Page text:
No manager would seriously argue to run an organisation on this basis. Yet many engage in corporate speak, spin and massaging the facts in an effort to influence, market and improve their position. While this may gain short term influence, in the medium term it will have a devastating impact on authority when the wider network unravels the myth.  When leadership and influence in a network relies on your authority, it is wiser to build on surer foundations.

Authenticity is the heart of accountability.

Accountability is best when it is personal and when it is founded in an agreed context.  A connection to an authentic personal position brings accountability back to the individual in the network. There is no arguing later that you were mislead or that the facts have changed if the decision is authentically yours.

You will be held to account for what you say in the network era.  It is far better to make those views reflect the authentic you.  

This post is the third in a five part series on managing accountability in the network era. The other posts deal with:

Accountability and Email

The rise of digital networks is changing accountability in organisations. Hierarchy’s power to dictate is being eroded in favour of the voice and influence of the network.

Push The Story Better?

A common & failing response to the new internal and external accountability is for senior management to decide that we need a better job of getting their story out. This may take the form of a new marketing campaign, PR, letters to shareholders or even all staff emails.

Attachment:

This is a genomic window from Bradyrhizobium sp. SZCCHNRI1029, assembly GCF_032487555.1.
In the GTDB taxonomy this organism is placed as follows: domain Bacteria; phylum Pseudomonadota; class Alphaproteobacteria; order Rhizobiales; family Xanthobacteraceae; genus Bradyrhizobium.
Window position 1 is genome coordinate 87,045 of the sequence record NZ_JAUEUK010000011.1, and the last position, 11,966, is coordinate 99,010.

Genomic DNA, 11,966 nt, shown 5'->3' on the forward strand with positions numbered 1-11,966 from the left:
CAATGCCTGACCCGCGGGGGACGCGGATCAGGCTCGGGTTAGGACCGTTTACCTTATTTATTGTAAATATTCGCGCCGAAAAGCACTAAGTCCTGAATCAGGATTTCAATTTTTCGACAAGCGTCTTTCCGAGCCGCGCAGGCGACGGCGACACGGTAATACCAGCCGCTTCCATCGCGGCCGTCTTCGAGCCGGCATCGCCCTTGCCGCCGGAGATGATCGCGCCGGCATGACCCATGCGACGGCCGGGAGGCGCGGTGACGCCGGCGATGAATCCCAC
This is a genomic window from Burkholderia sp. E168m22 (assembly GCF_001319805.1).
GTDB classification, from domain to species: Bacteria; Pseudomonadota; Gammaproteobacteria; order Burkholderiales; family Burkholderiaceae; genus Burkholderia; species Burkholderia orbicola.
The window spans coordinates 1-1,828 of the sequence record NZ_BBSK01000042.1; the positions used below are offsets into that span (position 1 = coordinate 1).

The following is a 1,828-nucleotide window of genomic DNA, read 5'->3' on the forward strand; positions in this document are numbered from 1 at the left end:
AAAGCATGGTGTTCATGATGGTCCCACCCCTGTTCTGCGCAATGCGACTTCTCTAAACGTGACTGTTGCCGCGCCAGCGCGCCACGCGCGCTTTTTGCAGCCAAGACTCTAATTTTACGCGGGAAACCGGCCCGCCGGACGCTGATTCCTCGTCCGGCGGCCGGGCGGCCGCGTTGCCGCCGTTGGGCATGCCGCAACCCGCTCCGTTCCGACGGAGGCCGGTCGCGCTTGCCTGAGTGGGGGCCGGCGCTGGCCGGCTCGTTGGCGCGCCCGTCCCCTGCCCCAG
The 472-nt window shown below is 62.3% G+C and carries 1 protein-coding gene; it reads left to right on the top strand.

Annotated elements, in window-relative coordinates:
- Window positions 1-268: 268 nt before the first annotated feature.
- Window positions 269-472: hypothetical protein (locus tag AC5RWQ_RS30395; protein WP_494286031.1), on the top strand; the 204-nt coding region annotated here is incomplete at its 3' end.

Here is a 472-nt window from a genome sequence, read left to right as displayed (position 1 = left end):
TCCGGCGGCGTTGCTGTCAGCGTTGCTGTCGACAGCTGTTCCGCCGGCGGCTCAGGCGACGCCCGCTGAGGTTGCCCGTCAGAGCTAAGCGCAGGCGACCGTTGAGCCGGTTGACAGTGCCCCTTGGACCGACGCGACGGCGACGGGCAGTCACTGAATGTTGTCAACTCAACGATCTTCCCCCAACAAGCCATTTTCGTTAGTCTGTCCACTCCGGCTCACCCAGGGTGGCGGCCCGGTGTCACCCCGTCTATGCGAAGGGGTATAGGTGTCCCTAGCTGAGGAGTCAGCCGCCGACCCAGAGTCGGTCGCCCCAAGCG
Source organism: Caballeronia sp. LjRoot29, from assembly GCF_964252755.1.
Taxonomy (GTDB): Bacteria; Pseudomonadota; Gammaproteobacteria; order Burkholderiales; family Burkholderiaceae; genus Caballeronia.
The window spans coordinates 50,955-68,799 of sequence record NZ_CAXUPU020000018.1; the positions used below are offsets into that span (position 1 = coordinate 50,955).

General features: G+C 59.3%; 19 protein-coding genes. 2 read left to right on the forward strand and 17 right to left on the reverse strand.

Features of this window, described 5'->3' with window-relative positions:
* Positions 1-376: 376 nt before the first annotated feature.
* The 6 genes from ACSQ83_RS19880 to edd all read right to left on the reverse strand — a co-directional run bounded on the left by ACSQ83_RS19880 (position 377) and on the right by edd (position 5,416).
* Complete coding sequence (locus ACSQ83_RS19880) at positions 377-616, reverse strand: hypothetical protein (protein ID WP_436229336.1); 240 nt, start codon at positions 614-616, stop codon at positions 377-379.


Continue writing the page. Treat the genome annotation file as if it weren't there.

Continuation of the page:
Management choose these means of communication because there is little realistic prospect of a response. Only a tiny percentage of the audience traditionally replies to ads or PR messages. Not many more notice them. However by issuing one-way communications management has satisfied the challenge that something should be done.

While these approaches get a message out, they do not change the dynamic in an engaged network seeking authority and holding each other to account. An ‘official communication’, even that all too rare transparent and authentic communication, will be only one voice in a highly engaged conversation. That official message will have less influence without the support of champions to hold a conversation around its content, to answer queries and discuss objections.

Email is One-way

We see this experience play out in email. The surest way to avoid a conversation is email. No wonder email is so popular in management.

Email initially looks like a two-way communication choice but in practice emails down the hierarchy, whether to an individual or to all staff, are one-way media. Emails down the hierarchy are an exercise in pulling rank.

Only a brave employee will respond to the display of rank with an exercise in speaking back to power. If there is a response, it will be small scale and private. Nothing that can’t be managed.

An all staff email doesn’t start a conversation. It is usually an effort to end a conversation that is inconvenient. The effort to end the conversation is one reason these days that all staff email will inevitably leak. Frustrated by the message, employees respond externally.

Email appeals to management because it is a great way to push message or task and rely on the privacy and power gap to silence any objection.

Email is an Evasion of Accountability